Lena Sun, Hospitals, Health Groups Use Purchasing Power to Push for Greener Medical Products, Wash. Post (Oct. 12, 2011).

FDA Working with Drugmakers to Prevent Shortages

Health professionals across the country have been scrambling for alternatives to critical medications affected by this year's record number of drug shortages. There were about 200 shortages as of Sept. 30, according to the U.S. Food and Drug Administration (FDA). That marks an increase from the nation's previous record of 178 such events in 2010.

Contributing to the shortages are production delays, discontinuation of medications, and manufacturing and quality problems, FDA said. The agency aims to prevent shortages by working with manufacturers to address the issue and helping other companies ramp up production of the drugs, said Capt. Valerie Jensen, RPh, associate director of the Drug Shortage Program within FDA's Center for Drug Evaluation and Research.

But she said there often is little the agency can do to avert a deficit of needed medication. "We have limited authority with shortages," Jensen said during a Sept. 30 webinar on prescription drug shortages. "The key to preventing shortages is receiving early notification. If we don't hear about the problem before it is a shortage, we can't prevent [it]."

Complicating matters is that companies rarely have to notify FDA of drug manufacturing issues, she said. The exception is when a company plans to discontinue a lifesaving drug for which it is the only manufacturer. If FDA knows that information ahead of time, it can help ensure that health professionals continue to have access to the medication by such measures as temporarily importing the drug from another country.

There is no penalty for companies that fail to inform the FDA of plans to stop producing critical medication. However, more companies have been voluntarily reporting manufacturing problems this year than they did in 2010, Jensen said. That information has enabled the FDA to prevent more than ninety-nine shortages.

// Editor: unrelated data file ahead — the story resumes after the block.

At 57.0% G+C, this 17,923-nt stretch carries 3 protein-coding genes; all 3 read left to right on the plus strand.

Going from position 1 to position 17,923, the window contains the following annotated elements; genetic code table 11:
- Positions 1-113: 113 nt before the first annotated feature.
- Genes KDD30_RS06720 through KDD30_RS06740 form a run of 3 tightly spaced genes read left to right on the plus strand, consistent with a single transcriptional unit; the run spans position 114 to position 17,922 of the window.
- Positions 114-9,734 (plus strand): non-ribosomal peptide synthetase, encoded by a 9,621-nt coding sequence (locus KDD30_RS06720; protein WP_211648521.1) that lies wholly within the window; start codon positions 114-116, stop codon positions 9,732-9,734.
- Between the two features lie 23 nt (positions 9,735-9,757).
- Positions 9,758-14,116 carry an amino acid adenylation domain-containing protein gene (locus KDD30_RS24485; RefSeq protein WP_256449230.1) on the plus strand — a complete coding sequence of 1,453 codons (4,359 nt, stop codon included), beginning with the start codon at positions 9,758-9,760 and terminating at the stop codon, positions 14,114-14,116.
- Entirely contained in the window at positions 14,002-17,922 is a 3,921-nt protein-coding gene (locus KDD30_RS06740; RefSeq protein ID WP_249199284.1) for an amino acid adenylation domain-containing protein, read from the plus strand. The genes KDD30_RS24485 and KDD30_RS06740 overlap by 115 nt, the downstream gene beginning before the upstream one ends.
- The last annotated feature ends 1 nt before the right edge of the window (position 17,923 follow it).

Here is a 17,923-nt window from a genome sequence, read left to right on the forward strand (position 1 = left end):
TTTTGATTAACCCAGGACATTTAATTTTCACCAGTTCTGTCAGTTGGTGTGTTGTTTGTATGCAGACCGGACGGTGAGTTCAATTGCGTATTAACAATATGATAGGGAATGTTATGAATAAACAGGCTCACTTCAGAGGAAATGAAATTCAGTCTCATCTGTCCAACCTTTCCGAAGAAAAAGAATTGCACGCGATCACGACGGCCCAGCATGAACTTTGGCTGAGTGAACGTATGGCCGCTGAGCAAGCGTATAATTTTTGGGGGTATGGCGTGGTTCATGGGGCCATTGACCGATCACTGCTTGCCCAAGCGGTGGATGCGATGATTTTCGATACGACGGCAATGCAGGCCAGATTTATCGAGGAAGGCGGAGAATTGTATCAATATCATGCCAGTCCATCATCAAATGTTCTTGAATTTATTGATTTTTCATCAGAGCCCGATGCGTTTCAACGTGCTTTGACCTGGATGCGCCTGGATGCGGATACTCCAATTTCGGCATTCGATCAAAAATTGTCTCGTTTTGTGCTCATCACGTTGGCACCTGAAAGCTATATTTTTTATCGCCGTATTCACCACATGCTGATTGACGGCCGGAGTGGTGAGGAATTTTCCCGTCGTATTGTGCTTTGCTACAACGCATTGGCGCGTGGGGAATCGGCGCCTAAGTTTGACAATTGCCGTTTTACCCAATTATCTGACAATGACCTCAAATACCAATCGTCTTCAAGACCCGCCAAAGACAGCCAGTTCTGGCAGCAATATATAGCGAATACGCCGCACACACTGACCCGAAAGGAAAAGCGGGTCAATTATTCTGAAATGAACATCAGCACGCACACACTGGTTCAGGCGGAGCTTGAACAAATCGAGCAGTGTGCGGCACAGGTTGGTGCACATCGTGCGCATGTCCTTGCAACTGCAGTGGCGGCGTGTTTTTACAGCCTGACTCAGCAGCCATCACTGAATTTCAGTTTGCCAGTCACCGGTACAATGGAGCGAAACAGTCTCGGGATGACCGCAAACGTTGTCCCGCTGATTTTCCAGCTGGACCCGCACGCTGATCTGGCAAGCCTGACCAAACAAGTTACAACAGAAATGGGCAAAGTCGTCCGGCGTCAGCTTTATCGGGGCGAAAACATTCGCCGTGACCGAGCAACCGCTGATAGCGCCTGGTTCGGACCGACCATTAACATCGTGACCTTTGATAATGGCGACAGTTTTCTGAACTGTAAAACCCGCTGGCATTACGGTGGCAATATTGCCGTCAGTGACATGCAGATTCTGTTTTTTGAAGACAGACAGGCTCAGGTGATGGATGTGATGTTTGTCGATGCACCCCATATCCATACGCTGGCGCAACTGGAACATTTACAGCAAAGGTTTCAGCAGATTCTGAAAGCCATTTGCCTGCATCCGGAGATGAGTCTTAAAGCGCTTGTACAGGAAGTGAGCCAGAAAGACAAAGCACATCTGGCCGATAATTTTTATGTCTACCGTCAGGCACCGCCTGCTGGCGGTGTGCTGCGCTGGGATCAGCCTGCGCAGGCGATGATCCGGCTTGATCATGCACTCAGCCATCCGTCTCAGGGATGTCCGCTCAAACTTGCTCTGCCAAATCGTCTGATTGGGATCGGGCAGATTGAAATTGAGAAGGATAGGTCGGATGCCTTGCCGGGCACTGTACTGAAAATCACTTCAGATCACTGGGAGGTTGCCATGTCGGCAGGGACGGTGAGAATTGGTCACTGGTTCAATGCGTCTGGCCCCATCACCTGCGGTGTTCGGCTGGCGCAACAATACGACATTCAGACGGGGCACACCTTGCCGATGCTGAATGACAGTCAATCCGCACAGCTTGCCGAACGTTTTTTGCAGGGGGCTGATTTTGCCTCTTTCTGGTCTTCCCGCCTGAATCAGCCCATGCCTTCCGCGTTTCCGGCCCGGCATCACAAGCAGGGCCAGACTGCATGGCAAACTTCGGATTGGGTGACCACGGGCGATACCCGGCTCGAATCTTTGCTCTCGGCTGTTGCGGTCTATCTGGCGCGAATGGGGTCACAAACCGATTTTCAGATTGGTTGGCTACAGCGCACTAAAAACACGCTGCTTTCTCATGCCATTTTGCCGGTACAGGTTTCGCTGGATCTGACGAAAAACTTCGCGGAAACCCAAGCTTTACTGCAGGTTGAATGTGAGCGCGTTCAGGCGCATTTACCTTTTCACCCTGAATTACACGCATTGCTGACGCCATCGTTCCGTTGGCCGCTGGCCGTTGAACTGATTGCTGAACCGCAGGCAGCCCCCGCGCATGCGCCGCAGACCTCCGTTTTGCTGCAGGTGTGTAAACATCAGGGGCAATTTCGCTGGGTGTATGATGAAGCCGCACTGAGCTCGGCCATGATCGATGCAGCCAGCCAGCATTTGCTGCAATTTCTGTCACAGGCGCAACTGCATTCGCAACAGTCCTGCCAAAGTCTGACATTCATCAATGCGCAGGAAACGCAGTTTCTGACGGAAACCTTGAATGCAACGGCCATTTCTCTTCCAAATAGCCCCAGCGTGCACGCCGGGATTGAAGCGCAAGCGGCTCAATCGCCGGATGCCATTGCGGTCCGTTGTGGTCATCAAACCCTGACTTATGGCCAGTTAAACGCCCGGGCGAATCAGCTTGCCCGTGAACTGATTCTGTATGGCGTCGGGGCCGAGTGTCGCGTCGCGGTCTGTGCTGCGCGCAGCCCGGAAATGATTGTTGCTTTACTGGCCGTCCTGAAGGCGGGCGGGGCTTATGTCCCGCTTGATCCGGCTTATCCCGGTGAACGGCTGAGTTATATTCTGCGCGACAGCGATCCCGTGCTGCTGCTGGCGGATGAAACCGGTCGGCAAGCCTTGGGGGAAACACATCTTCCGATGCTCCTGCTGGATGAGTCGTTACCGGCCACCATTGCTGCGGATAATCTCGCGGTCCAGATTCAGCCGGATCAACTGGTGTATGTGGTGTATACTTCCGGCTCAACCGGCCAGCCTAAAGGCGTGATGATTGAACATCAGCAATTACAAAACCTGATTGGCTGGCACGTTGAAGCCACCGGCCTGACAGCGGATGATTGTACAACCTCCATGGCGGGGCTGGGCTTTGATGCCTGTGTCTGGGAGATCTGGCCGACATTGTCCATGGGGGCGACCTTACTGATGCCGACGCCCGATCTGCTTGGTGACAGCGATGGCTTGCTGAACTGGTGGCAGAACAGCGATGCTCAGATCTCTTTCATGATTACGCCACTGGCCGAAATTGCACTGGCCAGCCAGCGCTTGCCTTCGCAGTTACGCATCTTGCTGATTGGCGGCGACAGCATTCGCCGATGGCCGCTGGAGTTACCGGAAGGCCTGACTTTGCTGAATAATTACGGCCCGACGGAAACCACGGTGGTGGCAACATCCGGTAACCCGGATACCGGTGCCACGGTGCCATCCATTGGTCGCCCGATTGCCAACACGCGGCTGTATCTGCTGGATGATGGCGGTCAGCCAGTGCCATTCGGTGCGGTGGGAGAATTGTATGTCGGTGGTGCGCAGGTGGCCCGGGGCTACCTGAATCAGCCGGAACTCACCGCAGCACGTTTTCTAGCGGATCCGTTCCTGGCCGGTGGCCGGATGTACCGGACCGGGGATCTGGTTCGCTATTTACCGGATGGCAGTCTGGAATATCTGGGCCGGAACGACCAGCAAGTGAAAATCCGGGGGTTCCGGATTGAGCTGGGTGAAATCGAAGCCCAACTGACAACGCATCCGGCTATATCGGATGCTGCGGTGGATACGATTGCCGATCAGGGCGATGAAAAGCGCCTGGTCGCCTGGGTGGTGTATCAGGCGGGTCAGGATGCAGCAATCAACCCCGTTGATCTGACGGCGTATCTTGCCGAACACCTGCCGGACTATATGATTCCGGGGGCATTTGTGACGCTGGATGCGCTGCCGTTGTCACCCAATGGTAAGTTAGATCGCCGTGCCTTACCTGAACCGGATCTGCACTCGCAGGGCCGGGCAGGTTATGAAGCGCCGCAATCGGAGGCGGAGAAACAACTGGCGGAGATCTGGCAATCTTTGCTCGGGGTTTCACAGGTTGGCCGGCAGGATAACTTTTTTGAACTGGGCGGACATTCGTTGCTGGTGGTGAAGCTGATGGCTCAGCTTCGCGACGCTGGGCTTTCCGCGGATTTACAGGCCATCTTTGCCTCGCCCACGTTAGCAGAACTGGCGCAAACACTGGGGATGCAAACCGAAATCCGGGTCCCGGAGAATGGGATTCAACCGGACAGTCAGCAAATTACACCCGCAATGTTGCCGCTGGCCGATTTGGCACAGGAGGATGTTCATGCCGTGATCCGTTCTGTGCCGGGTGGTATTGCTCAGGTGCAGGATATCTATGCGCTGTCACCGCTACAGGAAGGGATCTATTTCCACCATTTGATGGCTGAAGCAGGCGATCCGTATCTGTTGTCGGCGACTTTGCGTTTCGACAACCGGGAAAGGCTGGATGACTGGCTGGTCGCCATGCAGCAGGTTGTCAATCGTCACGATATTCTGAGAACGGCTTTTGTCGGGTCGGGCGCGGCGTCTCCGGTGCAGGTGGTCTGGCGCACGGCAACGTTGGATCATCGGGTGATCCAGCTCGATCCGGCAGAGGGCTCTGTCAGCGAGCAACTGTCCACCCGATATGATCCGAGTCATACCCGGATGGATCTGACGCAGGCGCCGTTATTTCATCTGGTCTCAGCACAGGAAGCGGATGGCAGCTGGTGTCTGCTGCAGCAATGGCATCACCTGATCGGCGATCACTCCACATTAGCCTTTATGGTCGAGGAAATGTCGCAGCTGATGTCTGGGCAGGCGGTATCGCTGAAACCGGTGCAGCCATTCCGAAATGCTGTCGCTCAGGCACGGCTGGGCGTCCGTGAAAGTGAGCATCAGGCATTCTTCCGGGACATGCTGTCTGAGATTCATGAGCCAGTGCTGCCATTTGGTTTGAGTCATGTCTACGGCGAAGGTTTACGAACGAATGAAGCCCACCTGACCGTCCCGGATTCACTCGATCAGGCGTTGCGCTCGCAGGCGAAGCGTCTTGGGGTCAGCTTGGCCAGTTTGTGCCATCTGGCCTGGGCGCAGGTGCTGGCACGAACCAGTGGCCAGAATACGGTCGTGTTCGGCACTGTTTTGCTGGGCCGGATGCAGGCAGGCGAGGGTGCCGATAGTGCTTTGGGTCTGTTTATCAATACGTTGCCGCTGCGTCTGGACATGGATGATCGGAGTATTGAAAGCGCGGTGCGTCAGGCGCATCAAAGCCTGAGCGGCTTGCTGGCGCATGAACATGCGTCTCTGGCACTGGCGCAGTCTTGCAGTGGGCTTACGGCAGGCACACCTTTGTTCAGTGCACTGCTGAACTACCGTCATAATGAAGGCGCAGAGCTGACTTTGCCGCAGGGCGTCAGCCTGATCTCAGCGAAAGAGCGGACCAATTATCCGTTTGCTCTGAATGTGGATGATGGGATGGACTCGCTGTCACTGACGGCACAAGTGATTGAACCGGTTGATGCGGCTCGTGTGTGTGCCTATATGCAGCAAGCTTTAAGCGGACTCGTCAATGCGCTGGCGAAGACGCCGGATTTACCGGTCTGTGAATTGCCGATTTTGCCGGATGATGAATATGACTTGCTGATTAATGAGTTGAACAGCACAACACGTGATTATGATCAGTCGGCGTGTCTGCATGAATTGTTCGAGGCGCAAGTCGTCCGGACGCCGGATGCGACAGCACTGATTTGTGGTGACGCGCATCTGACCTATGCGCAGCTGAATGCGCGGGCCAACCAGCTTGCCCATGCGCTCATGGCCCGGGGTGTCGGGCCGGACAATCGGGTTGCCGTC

Christine S. Moyer, FDA Working with Drugmakers to Prevent Shortages, Am.Med News (Oct. 10, 2011).

Blue Cross to Remain Nonprofit Entity

Blue Cross Blue Shield of Massachusetts has decided to remain a nonprofit public charity after examining whether it should seek a different legal status given its extensive business operations as the state's largest health insurer. The inquiry was spurred by outrage over Blue Cross's $11 million payout to its former chief executive, Cleve L. Killingsworth, and the five-figure annual fees paid to members of its board of directors. The controversy raised the question of whether an organization that rivals some of the state's biggest companies in revenues should be considered a public charity.

Blue Cross chief executive Andrew Dreyfus and other executives consulted with about fifty community leaders between May and June about the Blue Cross "identity crisis.'' They ultimately concluded that they would not pursue a change. Before the consultations began, the Blue Cross board indefinitely suspended compensation for directors, and there are no plans to reinstate the pay.

Dreyfus said he sees the Boston-based insurance carrier as a hybrid organization-more a nonprofit business than a public charity. Its research showed that, while many insurers have a nonprofit status, Blue Cross Blue Shield of Massachusetts is the only health plan in the nation classified as a public charity.

But he added that he and Blue Cross directors determined that their top priority should be reining in escalating health care costs. Seeking a change in the carrier's legal classification could prove a time-consuming distraction, he said. "We're a nonprofit business, which might sound oxymoronic in one sense,'' Dreyfus said during an interview with The Boston Globe's editorial board. "But that's who we are."

Robert Weisman, Blue Cross to Remain Non-Profit Entity, Boston Globe (Oct. 12, 2011).

*We would like to thank Amy Kaufman, Esquire (Nashville, TN) for providing this week's update.

AHLA Teaching Hospital Updates are intended to provide quick summaries of cutting-edge issues of interest to teaching hospitals and their counsel. Additional information and more in-depth coverage on these topics may be available from AHLA Health Lawyers Weekly and appropriate AHLA Practice Groups.

© 2019 American Health Lawyers Association. All rights reserved. 1620 Eye Street NW, 6th Floor, Washington, DC 20006-4010 P. 202-833-1100 F. 202-833-1105